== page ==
ORIGINAL RESEARCH article
Sec. Multiple Sclerosis and Neuroimmunology
Volume 11 - 2020 | https://doi.org/10.3389/fimmu.2020.00012
Dissection of the Human T-Cell Receptor γ Gene Repertoire in the Brain and Peripheral Blood Identifies Age- and Alzheimer's Disease-Associated Clonotype Profiles
- 1Department of Psychiatry, University of Massachusetts Medical School, Worcester, MA, United States
- 2Department of Human Genetics and Genomics, Vavilov Institute of General Genetics, Russian Academy of Sciences, Moscow, Russia
- 3Center for Genetics and Genetic Technologies, Faculty of Biology, Lomonosov Moscow State University, Moscow, Russia
- 4Immunoregulation Section, National Institute on Aging, Baltimore, MD, United States
The immune system contributes to neurodegenerative pathologies. However, the roles of γδ T cells in Alzheimer's disease (AD) are poorly understood. Here, we evaluated somatic variability of T-cell receptor γ genes (TRGs) in patients with AD. We performed deep sequencing of the CDR3 region of TRGs in patients with AD and control patients without dementia. TRG clones were clearly detectable in peripheral blood (PB) and non-neuronal cell populations in human brains. TRG repertoire diversity was reduced during aging. Compared with the PB, the brain showed reduced TRGV9 clonotypes but was enriched in TRGV2/4/8 clonotypes. AD-associated TRG profiles were found in both the PB and brain. Moreover, some groups of clonotypes were more specific for the brain or blood in patients with AD compared to those in controls. Our pilot deep analysis of T-cell receptor diversities in AD revealed putative brain and AD-associated immunogenic markers.
Low levels of chronic inflammation in aging, often termed “inflammaging,” are associated with immune dysregulation and represent a risk factor for decreased brain function and a hallmark of Alzheimer's disease (AD). Neuroinflammation occurs through activation of brain innate immune cells, such as microglia and macrophages, and further exacerbates the pathogenesis of AD (1). However, the roles of adaptive immunity and T cells in AD remain poorly understood. T cells can be induced by peripheral or brain antigen-presenting cells, such as microglia and macrophages, which take up and present antigens associated with AD. Animal modeling experiments have suggested that disease outcomes may depend on the type of brain-infiltrating T cells present in patients. Although regulatory T cells can be beneficial (2–4), human AD vaccine trials have been prematurely terminated due to induction of meningoencephalitis, presumably by infiltration of Aβ-specific Th1-skewed CD4 T cells (5, 6). In a rat model β-synuclein-specific T cells were found to invade gray matter, thereby inducing inflammation and neurodegeneration. β-Synuclein-specific T cells are also enriched in the blood of patients with multiple sclerosis (7).
The induction of antigen-specific T-cell responses is mediated by cell-surface T-cell receptors (TCRs). Upon somatic V(D)J recombination starting at γ- and δ- chains and then progressing to α- and β-chains, T cells are generated to express unique γδ- or αβ-TCR pairs on the cell membrane, respectively termed γδ and αβ T cells. Unlike αβ T cells, γδ T lymphocytes represent a less abundant population of peripheral blood (PB) cells (8) and have, on the one hand, diverse TCR repertoire (9), but, on the other hand, it is considered to be oligoclonal. For example, the top 20 clonotypes account for ~60% of all γδ T cells in the PB of adults (10). γδ T cells are also found in peripheral and barrier tissues, where they mediate antiviral and antimicrobial defense, support wound healing, and promote immune tolerance (11). γδ T cells can also be involved in pathological processes, such as oncogenesis (12), autoimmunity (13), and even stroke (14). These cells, particularly their interleukin (IL)-17 expressing subsets, have been shown to infiltrate lesions in the leptomeningeal envelopes after ischemic stroke. These cells are thought to have migrated from the intestine (14). Aging also differentially affects γδ T-cell subpopulations and their responses to infection. While young mice infected with West Nile Virus accumulate protective Vγ1 cells, which produce interferon (IFN)-γ to reduce viral infection and mortality from encephalitis, aged mice mostly increase tumor necrosis factor-α-expressing Vγ4 cells, which cause blood-brain barrier (BBB) permeability and thus brain infection and mortality (15). Neuroinflammation and consequent brain pathology appear to depend on a type of infiltrated γδ T cells. In mice with experimental autoimmune encephalitis (a model for human multiple sclerosis), Vγ4 cells produce various pro-inflammatory cytokines, including IL-17, whereas Vγ1 cells express CCR5 ligands and promote the differentiation of protective regulatory T cells (16). Human Vδ1 clonal expansion of γδ T cells in brain tissues is observed in Rasmussen's encephalitis (17). Despite the known roles of γδ T cells in neuroinflammation, their roles in AD are poorly understood.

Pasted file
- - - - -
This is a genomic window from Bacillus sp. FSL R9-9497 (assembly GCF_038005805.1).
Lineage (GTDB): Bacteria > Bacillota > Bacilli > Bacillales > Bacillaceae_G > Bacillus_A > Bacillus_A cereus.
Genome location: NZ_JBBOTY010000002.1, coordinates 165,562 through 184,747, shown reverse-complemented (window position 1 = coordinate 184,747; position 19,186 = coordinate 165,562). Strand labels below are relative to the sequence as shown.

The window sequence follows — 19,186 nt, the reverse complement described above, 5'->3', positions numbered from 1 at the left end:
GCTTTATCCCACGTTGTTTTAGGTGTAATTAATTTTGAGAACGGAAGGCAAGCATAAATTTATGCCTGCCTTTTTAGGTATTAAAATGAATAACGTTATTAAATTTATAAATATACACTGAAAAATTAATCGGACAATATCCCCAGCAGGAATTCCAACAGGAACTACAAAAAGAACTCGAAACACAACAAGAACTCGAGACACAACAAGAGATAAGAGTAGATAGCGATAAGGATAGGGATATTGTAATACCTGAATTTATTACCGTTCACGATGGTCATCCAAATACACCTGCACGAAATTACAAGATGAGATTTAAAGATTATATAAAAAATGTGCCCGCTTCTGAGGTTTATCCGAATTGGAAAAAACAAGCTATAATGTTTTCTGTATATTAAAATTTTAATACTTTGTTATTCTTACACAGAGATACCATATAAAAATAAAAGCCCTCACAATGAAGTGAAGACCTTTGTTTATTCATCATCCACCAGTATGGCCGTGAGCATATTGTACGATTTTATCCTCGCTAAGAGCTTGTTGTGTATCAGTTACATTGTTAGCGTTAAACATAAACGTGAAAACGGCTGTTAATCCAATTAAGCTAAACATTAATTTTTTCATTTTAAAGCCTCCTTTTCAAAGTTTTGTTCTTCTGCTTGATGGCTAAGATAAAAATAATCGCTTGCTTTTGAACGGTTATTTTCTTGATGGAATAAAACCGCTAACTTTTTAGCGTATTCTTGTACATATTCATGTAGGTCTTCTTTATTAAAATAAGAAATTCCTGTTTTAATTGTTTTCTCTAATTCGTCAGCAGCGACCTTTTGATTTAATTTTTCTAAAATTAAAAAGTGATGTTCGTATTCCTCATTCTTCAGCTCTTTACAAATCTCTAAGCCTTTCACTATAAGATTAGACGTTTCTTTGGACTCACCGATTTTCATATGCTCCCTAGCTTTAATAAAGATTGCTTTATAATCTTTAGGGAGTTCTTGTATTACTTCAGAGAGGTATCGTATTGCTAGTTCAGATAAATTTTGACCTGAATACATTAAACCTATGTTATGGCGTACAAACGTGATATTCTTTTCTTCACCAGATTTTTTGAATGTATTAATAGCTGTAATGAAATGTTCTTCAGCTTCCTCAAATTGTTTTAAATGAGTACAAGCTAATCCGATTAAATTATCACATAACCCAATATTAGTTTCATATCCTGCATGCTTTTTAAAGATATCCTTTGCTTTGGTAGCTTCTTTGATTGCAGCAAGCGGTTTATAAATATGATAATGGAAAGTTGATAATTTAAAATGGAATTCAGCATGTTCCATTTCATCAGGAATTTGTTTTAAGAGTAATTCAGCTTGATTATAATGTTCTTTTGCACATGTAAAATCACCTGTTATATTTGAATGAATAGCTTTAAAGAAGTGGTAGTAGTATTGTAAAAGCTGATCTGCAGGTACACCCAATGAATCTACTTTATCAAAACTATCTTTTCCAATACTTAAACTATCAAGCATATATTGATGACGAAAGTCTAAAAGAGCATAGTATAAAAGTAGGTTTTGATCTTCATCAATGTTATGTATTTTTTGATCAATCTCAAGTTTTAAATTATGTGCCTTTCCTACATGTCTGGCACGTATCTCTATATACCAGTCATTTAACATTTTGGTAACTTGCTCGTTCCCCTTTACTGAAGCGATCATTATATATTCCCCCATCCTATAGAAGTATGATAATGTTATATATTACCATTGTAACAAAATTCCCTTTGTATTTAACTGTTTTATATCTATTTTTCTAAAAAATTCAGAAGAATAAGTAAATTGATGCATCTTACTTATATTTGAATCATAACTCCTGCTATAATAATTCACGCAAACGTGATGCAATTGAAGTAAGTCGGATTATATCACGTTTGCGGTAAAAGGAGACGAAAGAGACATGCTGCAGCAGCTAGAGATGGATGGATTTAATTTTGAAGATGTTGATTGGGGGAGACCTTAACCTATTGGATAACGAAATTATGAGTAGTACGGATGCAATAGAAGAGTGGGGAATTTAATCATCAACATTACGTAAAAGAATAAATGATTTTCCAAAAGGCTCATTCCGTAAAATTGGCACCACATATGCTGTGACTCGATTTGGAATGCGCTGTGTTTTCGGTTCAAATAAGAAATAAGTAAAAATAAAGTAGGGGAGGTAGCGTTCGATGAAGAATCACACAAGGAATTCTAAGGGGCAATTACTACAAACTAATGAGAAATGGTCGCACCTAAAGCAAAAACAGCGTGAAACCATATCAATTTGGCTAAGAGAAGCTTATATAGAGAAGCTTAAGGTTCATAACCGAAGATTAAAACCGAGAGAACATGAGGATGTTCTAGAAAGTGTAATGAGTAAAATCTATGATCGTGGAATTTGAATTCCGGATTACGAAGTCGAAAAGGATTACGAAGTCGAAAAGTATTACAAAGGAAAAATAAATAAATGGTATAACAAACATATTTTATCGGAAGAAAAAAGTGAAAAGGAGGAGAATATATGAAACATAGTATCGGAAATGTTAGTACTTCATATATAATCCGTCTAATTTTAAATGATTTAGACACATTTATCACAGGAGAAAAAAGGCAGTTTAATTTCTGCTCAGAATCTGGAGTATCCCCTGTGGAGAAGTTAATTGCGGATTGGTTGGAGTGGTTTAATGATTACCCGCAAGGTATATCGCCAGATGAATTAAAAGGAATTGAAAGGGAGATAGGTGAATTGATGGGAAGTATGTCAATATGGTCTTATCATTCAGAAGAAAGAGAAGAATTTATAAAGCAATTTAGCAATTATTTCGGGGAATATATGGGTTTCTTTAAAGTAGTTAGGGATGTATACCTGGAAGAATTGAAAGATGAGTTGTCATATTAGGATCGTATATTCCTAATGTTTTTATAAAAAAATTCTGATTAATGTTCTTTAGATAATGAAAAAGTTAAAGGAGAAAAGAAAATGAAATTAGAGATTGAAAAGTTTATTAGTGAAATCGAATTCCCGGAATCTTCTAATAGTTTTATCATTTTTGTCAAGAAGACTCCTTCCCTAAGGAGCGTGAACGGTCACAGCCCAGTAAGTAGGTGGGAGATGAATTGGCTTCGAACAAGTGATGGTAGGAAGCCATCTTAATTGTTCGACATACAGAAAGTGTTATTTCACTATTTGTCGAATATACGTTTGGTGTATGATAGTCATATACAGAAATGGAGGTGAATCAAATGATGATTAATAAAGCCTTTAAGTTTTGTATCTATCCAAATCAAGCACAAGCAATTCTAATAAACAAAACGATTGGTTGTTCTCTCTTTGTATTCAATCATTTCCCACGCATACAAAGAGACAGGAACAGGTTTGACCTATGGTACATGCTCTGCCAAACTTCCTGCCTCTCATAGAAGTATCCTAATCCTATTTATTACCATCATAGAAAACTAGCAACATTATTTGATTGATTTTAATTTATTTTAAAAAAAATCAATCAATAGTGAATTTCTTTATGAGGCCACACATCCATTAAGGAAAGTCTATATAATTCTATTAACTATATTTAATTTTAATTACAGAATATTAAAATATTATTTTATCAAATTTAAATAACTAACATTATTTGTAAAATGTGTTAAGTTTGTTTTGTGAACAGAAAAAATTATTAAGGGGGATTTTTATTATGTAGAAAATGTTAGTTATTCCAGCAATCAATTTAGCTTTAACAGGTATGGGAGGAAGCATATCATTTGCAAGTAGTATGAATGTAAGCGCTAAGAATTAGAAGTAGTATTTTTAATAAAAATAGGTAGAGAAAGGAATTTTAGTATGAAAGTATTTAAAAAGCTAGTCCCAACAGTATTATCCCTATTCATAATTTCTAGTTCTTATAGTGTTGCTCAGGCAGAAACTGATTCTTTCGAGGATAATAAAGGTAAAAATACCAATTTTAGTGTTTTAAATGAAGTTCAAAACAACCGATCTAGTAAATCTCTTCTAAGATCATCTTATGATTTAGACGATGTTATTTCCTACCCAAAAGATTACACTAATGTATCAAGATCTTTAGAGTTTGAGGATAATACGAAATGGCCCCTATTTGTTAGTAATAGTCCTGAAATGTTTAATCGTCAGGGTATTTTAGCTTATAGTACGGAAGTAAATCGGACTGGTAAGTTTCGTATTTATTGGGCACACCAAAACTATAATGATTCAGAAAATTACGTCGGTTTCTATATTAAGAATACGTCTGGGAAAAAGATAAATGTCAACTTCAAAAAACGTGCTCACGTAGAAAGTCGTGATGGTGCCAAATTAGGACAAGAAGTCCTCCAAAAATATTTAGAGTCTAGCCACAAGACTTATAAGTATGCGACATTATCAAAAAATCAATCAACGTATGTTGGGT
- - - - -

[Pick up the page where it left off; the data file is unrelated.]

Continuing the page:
The TCR γ gene (TRG) locus is rearranged in all T cells, and the CDR3 region of TRGs is a sensitive marker for T cells in cases where it is not possible to divide tissues into separate cell populations before DNA/RNA extraction. Furthermore, the small number of TRGV segments allows the use of a simple primer set that promotes all combinations of rearrangements with minimal amplification bias. Few T cells can penetrate brain tissues or may be found in the near-wall space of the vessels, perivascular space, meninges, and residual PB in the capillaries of the cerebral cortex.
In this study, by assuming that γδ T cells, as potentially regulatory or pathogenic cells, can infiltrate the brain, we sought to determine whether these cells were present in the brains of patients with AD. We compared the TCR repertoires of T cells from the PB and brains of patients with AD and patients without dementia using next-generation sequencing (NGS).
Materials and Methods
Blood and Brain Tissue Samples
The TRG repertoire was obtained for 163 PB and brain specimens, as described in the Supplementary Materials and Methods and Supplementary Table 1. DNA from PB and brain specimens was isolated using a Qiagen DNeasy Blood & Tissue Kit (Qiagen, Valencia, CA, USA). RNA from temporal and frontal cortex specimens was extracted using a Qiagen RNeasy Kit (Qiagen).